According to the USDA first 2017/18 cotton projections at the Agricultural Outlook Forum, it was disclosed that there will be a 6-million-bale decline in global ending stocks. However, all of the decline is expected to occur in China, as consumption continues to significantly exceed production while imports remain restricted, eliminating much of existing stockpiles
Outside of China, forecasts for growth in use are more moderate, at just about 1 per cent growth, while production is expected to rise for another year. Greater production in 2017/18 will largely be driven by higher area, while global yield is likely to decline slightly. Area increases will result from favourable cotton prices around Northern Hemisphere planting times.
US cotton exports are projected to remain at their current elevated level of 13.2 million bales in 2017/18, due to expectations of large US exportable supplies. Ending stocks are projected to rise slightly for a fourth year in a row, while the US share of trade is expected to be high for a second year in a row. Greater supplies outside of China are expected to pressure cotton prices in 2017/18. Hence, the price received by US farmers could fall within the range of US 60-70 cents per pound, compared with the current 2016/17 forecast of US 68.5 cents.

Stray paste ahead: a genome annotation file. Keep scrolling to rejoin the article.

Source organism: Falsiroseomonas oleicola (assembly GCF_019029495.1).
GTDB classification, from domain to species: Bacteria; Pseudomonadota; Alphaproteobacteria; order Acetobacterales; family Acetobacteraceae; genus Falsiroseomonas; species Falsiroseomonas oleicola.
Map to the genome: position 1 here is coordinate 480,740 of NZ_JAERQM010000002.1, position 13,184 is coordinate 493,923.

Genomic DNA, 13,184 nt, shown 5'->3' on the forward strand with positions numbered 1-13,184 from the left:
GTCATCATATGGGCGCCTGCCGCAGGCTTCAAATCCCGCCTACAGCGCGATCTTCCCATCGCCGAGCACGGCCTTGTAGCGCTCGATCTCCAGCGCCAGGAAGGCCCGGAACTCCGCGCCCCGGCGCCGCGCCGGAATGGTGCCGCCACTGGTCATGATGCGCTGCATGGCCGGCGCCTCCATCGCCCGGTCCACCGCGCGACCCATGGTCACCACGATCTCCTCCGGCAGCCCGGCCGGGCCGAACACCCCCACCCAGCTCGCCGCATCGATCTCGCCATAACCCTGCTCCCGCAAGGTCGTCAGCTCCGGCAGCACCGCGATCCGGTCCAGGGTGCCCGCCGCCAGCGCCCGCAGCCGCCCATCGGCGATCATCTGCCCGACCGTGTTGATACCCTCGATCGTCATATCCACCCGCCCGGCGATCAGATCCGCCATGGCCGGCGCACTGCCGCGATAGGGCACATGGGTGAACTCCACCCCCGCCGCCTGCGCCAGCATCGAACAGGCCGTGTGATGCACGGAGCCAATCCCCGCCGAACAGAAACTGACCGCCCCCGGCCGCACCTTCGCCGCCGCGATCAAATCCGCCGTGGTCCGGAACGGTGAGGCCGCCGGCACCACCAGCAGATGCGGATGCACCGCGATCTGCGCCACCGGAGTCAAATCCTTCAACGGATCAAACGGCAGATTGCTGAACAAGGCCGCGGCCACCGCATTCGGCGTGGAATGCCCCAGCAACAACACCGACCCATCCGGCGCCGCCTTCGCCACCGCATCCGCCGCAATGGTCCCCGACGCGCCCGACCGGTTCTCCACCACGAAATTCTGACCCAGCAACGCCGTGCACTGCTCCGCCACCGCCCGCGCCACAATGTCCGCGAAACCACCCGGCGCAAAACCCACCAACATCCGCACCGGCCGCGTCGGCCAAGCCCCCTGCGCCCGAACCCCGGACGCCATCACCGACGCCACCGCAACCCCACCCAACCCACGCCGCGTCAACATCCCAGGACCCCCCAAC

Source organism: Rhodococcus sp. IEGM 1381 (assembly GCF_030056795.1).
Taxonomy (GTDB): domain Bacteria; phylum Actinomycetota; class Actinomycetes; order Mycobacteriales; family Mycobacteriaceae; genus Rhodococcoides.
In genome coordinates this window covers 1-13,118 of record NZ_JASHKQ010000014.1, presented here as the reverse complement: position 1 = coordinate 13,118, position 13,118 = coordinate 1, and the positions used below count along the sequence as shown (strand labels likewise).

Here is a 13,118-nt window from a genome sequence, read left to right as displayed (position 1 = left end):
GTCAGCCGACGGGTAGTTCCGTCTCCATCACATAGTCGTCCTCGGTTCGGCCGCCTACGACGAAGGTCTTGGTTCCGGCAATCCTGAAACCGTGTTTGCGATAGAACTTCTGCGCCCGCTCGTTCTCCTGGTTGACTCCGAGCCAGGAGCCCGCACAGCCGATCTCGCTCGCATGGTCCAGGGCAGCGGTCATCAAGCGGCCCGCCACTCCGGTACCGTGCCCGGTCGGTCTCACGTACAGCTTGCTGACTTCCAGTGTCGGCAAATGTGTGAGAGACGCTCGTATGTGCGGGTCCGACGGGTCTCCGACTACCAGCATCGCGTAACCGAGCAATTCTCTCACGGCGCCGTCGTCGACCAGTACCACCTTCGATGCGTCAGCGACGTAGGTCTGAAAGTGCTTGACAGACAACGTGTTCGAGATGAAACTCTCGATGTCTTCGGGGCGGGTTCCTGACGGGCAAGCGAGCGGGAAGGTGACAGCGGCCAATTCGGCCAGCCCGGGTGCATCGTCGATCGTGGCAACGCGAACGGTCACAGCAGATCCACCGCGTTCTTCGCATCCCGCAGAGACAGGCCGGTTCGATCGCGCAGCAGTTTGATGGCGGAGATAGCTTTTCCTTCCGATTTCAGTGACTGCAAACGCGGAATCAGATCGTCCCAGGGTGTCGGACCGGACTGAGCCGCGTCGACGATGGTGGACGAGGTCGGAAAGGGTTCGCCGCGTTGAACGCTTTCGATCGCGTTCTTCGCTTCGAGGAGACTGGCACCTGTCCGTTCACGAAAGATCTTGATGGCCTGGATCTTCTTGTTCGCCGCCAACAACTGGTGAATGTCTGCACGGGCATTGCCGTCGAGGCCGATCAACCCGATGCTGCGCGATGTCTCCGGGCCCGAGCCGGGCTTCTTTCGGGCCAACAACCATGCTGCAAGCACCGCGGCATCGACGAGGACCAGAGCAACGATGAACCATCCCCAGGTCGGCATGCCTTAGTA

For 2016/17, global production is raised, while use is essentially unchanged, resulting in higher global ending stocks. Global trade is raised. US production is raised, partially offsetting higher US exports.